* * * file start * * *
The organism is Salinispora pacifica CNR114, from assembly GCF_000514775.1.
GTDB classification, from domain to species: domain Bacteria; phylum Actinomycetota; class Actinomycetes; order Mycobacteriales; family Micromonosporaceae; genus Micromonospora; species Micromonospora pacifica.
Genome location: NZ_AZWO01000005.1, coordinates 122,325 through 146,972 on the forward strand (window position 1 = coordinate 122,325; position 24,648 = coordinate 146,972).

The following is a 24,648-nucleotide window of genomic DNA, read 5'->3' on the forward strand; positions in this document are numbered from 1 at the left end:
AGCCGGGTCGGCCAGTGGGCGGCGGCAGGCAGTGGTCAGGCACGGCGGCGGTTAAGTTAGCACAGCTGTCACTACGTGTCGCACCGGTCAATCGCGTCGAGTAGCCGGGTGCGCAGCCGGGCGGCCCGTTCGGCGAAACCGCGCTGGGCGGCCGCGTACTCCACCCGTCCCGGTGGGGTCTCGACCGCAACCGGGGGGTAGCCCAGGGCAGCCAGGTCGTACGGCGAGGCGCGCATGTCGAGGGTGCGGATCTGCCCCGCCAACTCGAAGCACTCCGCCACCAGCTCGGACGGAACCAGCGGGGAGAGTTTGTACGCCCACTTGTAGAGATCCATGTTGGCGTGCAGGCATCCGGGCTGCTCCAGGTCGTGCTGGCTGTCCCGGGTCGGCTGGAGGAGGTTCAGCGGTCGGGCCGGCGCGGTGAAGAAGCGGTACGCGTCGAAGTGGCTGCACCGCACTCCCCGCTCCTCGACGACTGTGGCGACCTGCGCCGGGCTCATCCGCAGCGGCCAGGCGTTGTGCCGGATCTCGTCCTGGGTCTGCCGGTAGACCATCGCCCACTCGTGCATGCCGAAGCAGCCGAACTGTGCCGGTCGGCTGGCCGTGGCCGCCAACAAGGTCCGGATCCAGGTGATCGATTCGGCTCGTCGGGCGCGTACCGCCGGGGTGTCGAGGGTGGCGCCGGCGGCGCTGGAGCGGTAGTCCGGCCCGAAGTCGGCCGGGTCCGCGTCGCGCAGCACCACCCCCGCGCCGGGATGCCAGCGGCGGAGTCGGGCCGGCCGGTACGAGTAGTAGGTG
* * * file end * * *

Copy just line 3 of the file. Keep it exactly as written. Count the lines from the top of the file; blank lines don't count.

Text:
Genome location: NZ_AZWO01000005.1, coordinates 122,325 through 146,972 on the forward strand (window position 1 = coordinate 122,325; position 24,648 = coordinate 146,972).